You may have heard the phrase “exercise is medicine.” It’s some of the best medicine, in fact. In addition to providing that dopamine and serotonin-induced high, it helps reduce the risk of any number of chronic conditions, including heart disease, diabetes, certain cancers, fatty liver disease, dementia, depression, and more. It can also help mitigate the severity of these diseases and potentially reduce the need for some medications. And it slows the aging clock, keeping you feeling vital and strong — mentally and physically — well into your senior years. Exercise may accomplish all these feats in part because it helps reduce inflammation.
Research published in the journal Aging and Disease has shown that it does this in a few ways: By reducing the accumulation of fat that can creep on with age (fat lights a blowtorch under inflammation), stimulating the parasympathetic nervous system, and triggering the release of your body’s natural anti-inflammatory compounds.
The Exercise-Inflammation Connection
The conundrum is that exercise is also a potential inflammation trigger. Raising your heart
and respiration rate increases inflammation temporarily, which then subsides. According to a 2020 review, published in Frontiers in Physiology, exercise has a significant impact on inflammatory markers. High-intensity exercise with reduced recovery periods (think: daily hard-core cycling classes) and repeated ultra-long bouts of endurance exercise (running a few hours a day for many days) create a persistent increase in inflammation. Moderate exercise doesn’t appear to negatively increase inflammation. That’s not to say you should stay away from those long jogs or HIIT (high-intensity interval training) workouts; just pace yourself. Aim for no more than two or three HIIT bouts a week and pay attention to your recovery, which may be the most important aspect of any consistent fitness routine. A few tip-offs that you may be overdoing it: Your resting heart rate is higher in the morning, you’re having trouble sleeping, and you’re getting sick more often.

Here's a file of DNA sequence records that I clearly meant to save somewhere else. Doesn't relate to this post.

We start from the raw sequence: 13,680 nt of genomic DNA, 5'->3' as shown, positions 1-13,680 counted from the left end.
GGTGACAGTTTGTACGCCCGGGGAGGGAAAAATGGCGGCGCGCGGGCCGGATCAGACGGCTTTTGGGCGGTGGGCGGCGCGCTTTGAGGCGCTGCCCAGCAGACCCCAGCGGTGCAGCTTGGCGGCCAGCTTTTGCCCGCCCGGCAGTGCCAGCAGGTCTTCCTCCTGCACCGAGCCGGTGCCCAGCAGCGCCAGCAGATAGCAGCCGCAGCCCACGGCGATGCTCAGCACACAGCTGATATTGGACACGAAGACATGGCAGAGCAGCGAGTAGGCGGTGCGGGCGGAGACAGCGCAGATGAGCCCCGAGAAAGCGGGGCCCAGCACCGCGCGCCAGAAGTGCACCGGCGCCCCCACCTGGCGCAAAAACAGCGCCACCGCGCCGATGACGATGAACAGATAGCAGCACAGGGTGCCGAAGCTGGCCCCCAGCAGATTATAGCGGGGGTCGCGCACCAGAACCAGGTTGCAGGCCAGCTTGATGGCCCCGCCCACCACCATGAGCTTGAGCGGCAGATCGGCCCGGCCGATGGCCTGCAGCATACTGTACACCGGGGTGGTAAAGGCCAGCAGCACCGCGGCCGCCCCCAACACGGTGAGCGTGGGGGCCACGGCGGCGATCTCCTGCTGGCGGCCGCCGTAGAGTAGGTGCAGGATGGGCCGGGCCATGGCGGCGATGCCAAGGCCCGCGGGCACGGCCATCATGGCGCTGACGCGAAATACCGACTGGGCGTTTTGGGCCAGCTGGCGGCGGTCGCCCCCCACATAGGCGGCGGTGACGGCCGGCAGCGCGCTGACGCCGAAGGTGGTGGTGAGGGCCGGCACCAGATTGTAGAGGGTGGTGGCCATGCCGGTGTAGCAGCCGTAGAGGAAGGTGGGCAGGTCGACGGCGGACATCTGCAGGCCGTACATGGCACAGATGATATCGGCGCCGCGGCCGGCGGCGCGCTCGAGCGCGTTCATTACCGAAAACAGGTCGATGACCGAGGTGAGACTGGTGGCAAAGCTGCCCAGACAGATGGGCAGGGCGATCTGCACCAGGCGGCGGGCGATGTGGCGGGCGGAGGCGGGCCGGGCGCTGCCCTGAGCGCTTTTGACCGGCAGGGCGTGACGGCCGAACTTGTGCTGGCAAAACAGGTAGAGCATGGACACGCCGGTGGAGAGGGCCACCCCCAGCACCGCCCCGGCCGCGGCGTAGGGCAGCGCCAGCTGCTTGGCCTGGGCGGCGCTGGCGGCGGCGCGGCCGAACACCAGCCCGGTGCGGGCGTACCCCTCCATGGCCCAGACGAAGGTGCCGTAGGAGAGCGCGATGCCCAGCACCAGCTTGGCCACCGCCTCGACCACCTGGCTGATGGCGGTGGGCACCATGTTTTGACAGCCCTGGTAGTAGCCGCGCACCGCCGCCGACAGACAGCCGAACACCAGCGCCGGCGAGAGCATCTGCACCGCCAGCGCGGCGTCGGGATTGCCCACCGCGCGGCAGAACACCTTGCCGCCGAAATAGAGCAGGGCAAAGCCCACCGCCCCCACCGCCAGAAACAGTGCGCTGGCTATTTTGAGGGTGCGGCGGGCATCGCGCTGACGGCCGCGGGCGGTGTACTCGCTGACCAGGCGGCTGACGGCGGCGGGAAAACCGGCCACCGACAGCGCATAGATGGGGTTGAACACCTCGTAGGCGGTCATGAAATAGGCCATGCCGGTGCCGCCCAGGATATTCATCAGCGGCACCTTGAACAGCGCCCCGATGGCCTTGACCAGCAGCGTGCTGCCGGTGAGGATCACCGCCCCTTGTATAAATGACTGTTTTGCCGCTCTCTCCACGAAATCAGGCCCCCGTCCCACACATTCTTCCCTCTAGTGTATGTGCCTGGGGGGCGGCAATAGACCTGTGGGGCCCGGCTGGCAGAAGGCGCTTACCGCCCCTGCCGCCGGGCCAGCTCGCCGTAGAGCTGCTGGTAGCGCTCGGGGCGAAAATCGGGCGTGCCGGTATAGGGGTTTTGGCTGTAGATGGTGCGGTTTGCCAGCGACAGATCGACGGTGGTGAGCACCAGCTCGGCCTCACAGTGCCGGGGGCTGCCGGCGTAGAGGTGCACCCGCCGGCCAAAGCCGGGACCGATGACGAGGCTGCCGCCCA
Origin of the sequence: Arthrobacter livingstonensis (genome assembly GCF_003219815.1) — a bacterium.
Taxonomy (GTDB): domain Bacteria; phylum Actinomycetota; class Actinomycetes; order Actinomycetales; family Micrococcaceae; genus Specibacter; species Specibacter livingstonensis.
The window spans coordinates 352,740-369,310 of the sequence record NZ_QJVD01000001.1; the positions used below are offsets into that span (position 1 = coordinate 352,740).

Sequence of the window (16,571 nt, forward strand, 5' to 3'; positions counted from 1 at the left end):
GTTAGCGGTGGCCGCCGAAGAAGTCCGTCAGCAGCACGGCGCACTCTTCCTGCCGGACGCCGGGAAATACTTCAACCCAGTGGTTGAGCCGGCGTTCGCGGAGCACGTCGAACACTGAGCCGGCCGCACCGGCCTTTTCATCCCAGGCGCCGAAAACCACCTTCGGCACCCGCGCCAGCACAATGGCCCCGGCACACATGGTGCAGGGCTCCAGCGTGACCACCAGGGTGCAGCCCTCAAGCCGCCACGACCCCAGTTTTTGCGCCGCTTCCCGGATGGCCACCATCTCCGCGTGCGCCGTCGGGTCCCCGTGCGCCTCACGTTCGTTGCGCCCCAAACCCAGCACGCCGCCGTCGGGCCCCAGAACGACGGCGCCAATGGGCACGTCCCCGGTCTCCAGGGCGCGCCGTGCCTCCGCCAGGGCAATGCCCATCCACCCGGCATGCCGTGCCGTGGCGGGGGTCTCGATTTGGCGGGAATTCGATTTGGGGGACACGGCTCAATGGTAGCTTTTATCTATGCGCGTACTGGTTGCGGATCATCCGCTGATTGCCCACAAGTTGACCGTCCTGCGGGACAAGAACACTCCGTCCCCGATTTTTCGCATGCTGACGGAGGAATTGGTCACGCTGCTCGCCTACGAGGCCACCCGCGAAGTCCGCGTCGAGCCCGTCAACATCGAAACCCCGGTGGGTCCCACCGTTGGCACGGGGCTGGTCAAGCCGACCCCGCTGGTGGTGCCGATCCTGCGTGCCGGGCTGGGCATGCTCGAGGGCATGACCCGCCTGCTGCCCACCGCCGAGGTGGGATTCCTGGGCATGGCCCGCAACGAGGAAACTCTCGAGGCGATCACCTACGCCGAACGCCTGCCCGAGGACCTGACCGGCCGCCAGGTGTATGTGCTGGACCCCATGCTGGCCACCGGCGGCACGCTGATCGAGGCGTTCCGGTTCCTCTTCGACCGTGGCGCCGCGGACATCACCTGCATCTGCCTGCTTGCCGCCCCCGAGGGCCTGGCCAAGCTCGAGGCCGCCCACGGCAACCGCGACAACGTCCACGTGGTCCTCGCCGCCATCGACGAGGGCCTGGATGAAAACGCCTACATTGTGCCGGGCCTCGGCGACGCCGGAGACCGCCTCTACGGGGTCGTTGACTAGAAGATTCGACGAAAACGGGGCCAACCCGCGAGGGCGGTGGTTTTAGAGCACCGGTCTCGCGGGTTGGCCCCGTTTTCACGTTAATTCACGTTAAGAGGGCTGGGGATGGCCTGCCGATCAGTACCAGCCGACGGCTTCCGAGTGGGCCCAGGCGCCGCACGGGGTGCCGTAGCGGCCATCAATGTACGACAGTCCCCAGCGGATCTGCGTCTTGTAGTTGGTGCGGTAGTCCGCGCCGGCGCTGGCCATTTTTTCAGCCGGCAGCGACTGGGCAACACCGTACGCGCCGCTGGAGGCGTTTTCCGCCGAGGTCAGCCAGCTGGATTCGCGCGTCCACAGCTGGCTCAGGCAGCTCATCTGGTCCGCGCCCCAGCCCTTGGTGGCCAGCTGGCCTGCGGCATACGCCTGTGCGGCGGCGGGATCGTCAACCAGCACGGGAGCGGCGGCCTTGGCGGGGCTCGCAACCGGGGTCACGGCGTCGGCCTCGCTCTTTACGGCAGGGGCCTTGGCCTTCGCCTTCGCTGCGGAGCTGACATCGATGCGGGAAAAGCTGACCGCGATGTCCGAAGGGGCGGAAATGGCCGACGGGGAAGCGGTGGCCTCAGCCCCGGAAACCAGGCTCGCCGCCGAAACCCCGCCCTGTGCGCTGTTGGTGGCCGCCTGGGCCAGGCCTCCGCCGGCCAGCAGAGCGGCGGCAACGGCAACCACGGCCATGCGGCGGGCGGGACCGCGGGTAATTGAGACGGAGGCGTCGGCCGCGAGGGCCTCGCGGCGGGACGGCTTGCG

“Exercise is really important,” says cardiologist Monica Aggarwal, MD, co-author of Body on Fire: How Inflammation Triggers Chronic Illness and the Tools We Have to Fight It. “Not everyone can do a high load of exercise and everyone’s goal should be different. Just move as much as you can. You don’t need to run if you haven’t walked. If you overdo it, some of the things you’re doing can become inflammatory.”
If you’re craving some feedback on your healthy habits, the WHOOP wearable can help. It’s a sleek wrist monitor that collects your data and sends it to an app, which provides feedback. The app gathers info during the day, telling you how much stress you put on yourself (whether through exercise or anxiety), how well you slept (it will wake you up at the best time based on your needs and rhythms), your body temp, and resting heart rate. It uses that data to calculate a Recovery Score every day, showing if you’re pushing yourself too hard.
The latest version, WHOOP 4.0, also tracks your blood oxygen levels and skin temps, which can help tip you off that you’re getting sick. Finally, the monitor will provide detailed performance assessments so you can identify those areas where you need improvement or are nailing it.
If you’re looking for a prompt to stand every hour or to beat your step PR, you won’t get it here. It’s focused on a deeper level of self-care versus activity. The WHOOP wearable itself is free but you have to use it with a $20-to $30-per-month app subscription — which is how you get all the metrics.
How Much Is Enough?
If you’re currently sedentary, any kind of activity is better than nothing and will have a positive impact on your health. You don’t have to tackle a big hike or take up running, but those activities that make your heart work a little harder will improve your fitness and that’s where the sweet spot is.